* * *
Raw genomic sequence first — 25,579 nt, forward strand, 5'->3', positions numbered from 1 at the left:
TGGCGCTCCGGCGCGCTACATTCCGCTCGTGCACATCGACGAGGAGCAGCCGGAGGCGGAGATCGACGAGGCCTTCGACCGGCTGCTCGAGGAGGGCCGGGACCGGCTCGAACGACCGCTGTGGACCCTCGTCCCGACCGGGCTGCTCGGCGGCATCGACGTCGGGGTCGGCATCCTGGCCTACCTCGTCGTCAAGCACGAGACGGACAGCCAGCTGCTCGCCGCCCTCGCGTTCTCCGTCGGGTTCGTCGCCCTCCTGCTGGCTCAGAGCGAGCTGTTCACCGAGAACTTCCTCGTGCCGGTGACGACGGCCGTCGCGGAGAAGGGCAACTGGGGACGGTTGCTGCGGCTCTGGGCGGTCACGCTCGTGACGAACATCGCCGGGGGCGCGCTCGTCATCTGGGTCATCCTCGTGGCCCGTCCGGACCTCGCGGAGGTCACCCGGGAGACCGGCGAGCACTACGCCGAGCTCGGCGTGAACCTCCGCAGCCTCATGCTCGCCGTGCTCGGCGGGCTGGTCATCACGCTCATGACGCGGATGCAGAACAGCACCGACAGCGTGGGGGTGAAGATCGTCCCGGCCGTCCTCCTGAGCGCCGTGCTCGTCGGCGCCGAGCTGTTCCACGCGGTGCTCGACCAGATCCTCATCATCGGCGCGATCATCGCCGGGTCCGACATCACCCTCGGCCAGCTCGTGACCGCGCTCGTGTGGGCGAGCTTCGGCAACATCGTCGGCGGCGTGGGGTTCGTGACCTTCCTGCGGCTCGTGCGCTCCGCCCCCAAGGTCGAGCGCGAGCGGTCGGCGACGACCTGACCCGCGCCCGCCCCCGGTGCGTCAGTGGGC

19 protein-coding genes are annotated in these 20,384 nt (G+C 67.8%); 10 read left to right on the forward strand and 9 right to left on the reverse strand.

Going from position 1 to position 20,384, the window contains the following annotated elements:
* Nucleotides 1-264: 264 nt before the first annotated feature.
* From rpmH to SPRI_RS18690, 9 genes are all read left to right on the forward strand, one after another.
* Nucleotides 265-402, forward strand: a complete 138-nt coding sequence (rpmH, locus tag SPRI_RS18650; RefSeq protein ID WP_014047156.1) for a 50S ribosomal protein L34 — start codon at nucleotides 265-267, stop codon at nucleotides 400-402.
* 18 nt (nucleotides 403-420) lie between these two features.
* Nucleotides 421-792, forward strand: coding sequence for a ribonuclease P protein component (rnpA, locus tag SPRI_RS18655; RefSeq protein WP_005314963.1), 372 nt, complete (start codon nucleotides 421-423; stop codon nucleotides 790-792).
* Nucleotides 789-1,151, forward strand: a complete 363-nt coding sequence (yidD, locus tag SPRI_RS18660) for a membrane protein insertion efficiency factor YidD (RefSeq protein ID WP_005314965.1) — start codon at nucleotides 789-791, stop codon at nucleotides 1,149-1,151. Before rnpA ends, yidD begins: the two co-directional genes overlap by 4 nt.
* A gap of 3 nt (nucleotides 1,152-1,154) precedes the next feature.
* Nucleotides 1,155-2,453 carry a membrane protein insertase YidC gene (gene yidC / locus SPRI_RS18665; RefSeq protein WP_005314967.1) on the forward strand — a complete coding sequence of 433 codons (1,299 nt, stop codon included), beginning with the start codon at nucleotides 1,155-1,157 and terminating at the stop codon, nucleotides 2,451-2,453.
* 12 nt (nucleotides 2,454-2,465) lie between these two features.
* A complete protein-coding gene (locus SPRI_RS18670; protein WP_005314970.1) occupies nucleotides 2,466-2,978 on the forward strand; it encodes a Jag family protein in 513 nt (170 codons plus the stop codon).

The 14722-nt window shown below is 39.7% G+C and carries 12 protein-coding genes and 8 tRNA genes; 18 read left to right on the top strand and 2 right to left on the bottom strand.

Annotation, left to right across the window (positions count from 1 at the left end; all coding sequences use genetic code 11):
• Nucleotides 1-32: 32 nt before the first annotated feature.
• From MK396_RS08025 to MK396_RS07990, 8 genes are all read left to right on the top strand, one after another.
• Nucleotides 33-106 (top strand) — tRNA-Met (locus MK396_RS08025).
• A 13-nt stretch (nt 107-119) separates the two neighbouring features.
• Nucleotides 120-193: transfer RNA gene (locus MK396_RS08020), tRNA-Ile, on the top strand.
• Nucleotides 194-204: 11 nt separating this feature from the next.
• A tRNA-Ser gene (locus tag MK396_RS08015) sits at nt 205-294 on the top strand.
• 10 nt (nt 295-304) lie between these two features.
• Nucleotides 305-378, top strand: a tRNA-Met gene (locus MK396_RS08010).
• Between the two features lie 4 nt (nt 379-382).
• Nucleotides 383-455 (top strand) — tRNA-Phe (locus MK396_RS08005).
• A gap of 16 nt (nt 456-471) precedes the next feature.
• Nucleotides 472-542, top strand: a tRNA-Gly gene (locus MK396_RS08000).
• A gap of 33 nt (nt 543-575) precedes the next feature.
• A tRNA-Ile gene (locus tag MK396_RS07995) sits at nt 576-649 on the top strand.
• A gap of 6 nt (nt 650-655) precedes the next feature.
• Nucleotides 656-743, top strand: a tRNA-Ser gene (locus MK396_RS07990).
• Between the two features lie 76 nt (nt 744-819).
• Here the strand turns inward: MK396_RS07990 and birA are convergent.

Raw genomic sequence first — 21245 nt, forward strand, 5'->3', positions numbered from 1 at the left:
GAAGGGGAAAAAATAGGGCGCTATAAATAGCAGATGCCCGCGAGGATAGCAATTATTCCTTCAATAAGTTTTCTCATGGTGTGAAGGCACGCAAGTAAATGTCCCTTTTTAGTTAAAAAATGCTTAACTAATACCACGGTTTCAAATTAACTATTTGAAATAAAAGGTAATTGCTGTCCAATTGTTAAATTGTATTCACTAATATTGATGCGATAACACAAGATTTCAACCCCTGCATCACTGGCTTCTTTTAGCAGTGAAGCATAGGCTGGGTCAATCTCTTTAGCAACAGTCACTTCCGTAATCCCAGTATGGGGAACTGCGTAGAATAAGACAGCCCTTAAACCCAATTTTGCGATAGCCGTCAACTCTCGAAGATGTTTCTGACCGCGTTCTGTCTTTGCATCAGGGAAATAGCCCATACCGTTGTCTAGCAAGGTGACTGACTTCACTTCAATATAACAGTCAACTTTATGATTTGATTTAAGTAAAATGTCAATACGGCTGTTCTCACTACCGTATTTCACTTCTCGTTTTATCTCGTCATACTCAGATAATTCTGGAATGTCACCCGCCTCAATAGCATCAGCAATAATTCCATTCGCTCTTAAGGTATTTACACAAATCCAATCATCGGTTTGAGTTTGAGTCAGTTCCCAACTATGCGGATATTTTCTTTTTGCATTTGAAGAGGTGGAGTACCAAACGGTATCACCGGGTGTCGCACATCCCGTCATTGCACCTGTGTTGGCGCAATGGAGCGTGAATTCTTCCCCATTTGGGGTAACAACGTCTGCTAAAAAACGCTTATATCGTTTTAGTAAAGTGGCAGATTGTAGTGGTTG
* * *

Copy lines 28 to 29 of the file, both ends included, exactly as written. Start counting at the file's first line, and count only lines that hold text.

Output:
• A gap of 16 nt (nt 456-471) precedes the next feature.
• Nucleotides 472-542, top strand: a tRNA-Gly gene (locus MK396_RS08000).